We need Churchill’s can-do spirit to get our bureaucratic health system moving

So much for the idea that reforming the quango state was a side issue or distraction. In a crisis, the inertia of our executive agencies can become lethal. Consider Public Health England (PHE). In theory, that vast bureaucracy exists for precisely such an emergency as the present one. It has more than 200 executives on six-figure salaries, some of them earning more than the Prime Minister. For years, its busybody officials have hectored us about pizza and fizzy drinks. Yet the moment a real public health threat comes along, they prove useless.

A paper by Matthew Lesh of the Adam Smith Institute sets out to explain why the UK has conducted fewer tests for Covid-19 than comparable countries. It finds that the most successful nations, such as Germany, South Korea and the United States, were quick to push testing out to private laboratories. In Britain, by contrast, there was an early determination to concentrate the samples at PHE’s own facilities. “The UK’s Covid-19 testing has been dangerously slow, excessively bureaucratic and hostile to outsiders and innovation,” Lesh concludes. “PHE has actively discouraged use of private sector testing.”…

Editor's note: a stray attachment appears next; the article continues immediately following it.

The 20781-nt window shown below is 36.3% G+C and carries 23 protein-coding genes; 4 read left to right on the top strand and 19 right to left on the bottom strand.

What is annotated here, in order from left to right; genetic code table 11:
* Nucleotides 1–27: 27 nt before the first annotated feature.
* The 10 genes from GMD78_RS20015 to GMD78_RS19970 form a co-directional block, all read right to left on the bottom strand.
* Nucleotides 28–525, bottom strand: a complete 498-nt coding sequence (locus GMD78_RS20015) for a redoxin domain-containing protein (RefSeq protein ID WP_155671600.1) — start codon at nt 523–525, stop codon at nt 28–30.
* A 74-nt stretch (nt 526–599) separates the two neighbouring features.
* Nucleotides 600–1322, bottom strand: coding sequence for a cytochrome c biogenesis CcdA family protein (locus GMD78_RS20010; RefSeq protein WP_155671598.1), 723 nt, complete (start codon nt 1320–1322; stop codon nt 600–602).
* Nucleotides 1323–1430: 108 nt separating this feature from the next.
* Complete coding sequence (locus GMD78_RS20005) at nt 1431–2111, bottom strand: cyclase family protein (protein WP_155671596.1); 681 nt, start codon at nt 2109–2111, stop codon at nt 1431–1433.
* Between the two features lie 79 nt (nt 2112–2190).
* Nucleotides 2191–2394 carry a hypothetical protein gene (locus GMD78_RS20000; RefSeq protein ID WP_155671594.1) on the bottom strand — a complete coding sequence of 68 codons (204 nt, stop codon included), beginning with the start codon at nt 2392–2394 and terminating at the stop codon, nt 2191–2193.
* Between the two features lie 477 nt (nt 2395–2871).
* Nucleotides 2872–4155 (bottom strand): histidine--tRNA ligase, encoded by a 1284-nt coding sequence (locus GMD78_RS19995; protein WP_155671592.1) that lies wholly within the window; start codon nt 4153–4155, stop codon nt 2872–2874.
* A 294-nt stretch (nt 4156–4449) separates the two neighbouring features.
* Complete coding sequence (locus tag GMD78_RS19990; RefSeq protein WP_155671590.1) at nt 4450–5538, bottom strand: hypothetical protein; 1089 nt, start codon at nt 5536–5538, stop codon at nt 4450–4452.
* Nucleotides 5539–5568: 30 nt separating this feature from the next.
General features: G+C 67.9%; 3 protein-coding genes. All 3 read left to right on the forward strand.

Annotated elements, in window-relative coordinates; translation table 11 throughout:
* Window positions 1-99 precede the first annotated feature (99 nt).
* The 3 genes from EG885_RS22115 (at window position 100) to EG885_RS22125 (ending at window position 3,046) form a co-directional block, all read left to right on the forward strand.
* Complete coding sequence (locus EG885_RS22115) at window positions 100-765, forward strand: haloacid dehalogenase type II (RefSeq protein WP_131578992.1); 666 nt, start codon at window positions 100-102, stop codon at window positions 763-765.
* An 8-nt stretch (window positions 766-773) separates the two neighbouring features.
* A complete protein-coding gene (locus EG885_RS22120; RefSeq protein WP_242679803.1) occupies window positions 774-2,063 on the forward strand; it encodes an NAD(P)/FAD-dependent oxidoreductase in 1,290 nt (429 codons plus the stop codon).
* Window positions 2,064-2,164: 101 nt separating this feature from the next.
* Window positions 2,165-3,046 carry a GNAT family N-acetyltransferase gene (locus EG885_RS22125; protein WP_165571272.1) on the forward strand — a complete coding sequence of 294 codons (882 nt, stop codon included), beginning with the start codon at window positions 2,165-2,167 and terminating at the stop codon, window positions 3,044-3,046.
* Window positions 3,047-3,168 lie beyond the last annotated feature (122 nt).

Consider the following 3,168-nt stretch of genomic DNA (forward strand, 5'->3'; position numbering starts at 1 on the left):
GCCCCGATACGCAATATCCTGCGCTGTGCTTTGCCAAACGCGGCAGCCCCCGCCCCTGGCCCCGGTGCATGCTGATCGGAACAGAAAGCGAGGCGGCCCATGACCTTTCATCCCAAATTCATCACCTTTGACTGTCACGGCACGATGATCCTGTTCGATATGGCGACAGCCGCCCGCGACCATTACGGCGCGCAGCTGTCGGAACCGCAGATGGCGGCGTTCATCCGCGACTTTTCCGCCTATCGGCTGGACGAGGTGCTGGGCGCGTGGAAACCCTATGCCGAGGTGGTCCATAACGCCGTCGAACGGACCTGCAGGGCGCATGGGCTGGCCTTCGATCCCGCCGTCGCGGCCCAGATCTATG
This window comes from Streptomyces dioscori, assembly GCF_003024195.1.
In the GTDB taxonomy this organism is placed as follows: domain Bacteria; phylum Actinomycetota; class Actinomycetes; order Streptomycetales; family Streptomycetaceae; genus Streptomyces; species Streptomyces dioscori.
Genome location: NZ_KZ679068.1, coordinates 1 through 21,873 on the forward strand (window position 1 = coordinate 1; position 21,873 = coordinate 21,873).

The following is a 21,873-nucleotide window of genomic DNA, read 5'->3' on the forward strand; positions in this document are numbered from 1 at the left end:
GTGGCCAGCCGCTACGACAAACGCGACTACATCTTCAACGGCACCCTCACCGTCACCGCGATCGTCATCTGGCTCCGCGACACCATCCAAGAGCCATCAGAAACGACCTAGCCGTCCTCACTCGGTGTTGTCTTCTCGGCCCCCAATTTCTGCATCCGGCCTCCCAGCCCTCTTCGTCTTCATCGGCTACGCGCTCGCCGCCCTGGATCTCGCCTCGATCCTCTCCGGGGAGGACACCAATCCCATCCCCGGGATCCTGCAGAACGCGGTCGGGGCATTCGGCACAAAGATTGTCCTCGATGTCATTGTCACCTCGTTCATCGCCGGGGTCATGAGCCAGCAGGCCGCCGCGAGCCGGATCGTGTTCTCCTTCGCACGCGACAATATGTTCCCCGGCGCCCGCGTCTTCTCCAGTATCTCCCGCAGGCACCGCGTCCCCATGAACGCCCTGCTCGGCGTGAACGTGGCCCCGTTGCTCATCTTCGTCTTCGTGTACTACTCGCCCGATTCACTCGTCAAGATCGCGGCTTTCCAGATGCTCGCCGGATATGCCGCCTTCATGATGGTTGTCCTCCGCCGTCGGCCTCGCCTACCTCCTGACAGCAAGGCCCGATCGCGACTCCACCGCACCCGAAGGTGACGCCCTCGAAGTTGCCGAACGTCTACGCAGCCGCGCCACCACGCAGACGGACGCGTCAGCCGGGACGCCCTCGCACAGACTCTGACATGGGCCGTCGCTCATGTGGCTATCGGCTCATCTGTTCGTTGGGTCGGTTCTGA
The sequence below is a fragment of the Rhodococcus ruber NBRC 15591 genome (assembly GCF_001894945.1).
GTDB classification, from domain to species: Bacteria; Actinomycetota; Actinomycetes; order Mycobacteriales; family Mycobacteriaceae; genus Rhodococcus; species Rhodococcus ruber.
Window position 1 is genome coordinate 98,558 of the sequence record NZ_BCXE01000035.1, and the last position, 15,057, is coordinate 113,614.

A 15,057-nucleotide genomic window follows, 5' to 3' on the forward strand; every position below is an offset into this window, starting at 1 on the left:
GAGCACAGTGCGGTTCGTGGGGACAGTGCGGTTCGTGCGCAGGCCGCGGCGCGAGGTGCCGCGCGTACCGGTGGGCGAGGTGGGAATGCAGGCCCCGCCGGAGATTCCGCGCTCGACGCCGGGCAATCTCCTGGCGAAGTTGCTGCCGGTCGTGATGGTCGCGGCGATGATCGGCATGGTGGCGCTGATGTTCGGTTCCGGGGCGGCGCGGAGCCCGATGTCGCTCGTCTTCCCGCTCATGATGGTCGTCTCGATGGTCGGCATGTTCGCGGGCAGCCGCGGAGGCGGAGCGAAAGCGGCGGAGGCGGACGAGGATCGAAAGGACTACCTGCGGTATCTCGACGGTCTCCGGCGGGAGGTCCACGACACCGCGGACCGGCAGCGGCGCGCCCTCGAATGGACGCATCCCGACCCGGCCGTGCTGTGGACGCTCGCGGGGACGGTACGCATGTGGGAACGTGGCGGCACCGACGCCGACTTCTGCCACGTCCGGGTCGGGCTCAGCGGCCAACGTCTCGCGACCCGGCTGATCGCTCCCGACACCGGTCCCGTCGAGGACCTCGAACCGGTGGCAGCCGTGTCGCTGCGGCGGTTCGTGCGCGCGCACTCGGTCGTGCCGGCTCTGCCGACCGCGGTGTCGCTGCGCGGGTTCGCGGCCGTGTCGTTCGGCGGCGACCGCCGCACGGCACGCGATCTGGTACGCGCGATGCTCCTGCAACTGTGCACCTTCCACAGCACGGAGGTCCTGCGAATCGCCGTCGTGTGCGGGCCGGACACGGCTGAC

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Source: telegraph.co.uk









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